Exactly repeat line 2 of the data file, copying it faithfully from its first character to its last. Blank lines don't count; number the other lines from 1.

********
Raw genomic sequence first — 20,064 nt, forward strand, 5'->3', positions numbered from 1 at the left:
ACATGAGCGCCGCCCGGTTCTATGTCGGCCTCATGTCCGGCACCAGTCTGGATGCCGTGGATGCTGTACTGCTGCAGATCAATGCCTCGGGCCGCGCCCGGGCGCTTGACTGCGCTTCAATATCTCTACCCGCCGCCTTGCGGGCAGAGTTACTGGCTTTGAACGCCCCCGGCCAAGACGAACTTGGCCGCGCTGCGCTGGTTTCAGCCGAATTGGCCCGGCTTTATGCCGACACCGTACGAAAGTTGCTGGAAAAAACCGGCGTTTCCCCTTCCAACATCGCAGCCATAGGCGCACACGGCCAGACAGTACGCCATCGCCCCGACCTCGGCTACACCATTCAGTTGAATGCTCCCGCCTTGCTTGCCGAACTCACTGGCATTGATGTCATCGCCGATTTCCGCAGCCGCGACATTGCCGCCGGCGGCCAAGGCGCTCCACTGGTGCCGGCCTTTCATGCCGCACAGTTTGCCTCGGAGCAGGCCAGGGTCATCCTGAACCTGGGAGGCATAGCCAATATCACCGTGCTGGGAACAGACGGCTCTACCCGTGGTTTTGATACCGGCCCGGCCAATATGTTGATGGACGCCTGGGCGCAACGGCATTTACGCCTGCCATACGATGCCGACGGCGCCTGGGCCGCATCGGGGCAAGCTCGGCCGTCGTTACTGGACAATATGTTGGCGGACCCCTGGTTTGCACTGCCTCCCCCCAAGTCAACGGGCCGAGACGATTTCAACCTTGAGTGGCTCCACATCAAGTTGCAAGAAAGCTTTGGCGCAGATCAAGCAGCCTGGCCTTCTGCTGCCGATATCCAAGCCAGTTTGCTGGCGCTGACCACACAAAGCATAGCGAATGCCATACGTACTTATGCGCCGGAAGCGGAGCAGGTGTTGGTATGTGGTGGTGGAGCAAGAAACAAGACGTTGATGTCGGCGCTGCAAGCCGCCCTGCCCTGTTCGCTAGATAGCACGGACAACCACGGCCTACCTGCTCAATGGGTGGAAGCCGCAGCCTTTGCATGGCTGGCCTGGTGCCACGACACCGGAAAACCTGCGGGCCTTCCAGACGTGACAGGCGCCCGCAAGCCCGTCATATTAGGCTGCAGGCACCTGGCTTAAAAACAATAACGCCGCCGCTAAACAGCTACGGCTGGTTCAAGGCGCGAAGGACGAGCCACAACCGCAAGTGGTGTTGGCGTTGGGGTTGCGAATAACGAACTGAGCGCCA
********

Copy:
ACATGAGCGCCGCCCGGTTCTATGTCGGCCTCATGTCCGGCACCAGTCTGGATGCCGTGGATGCTGTACTGCTGCAGATCAATGCCTCGGGCCGCGCCCGGGCGCTTGACTGCGCTTCAATATCTCTACCCGCCGCCTTGCGGGCAGAGTTACTGGCTTTGAACGCCCCCGGCCAAGACGAACTTGGCCGCGCTGCGCTGGTTTCAGCCGAATTGGCCCGGCTTTATGCCGACACCGTACGAAAGTTGCTGGAAAAAACCGGCGTTTCCCCTTCCAACATCGCAGCCATAGGCGCACACGGCCAGACAGTACGCCATCGCCCCGACCTCGGCTACACCATTCAGTTGAATGCTCCCGCCTTGCTTGCCGAACTCACTGGCATTGATGTCATCGCCGATTTCCGCAGCCGCGACATTGCCGCCGGCGGCCAAGGCGCTCCACTGGTGCCGGCCTTTCATGCCGCACAGTTTGCCTCGGAGCAGGCCAGGGTCATCCTGAACCTGGGAGGCATAGCCAATATCACCGTGCTGGGAACAGACGGCTCTACCCGTGGTTTTGATACCGGCCCGGCCAATATGTTGATGGACGCCTGGGCGCAACGGCATTTACGCCTGCCATACGATGCCGACGGCGCCTGGGCCGCATCGGGGCAAGCTCGGCCGTCGTTACTGGACAATATGTTGGCGGACCCCTGGTTTGCACTGCCTCCCCCCAAGTCAACGGGCCGAGACGATTTCAACCTTGAGTGGCTCCACATCAAGTTGCAAGAAAGCTTTGGCGCAGATCAAGCAGCCTGGCCTTCTGCTGCCGATATCCAAGCCAGTTTGCTGGCGCTGACCACACAAAGCATAGCGAATGCCATACGTACTTATGCGCCGGAAGCGGAGCAGGTGTTGGTATGTGGTGGTGGAGCAAGAAACAAGACGTTGATGTCGGCGCTGCAAGCCGCCCTGCCCTGTTCGCTAGATAGCACGGACAACCACGGCCTACCTGCTCAATGGGTGGAAGCCGCAGCCTTTGCATGGCTGGCCTGGTGCCACGACACCGGAAAACCTGCGGGCCTTCCAGACGTGACAGGCGCCCGCAAGCCCGTCATATTAGGCTGCAGGCACCTGGCTTAAAAACAATAACGCCGCCGCTAAACAGCTACGGCTGGTTCAAGGCGCGAAGGACGAGCCACAACCGCAAGTGGTGTTGGCGTTGGGGTTGCGAATAACGAACTGAGCGCCA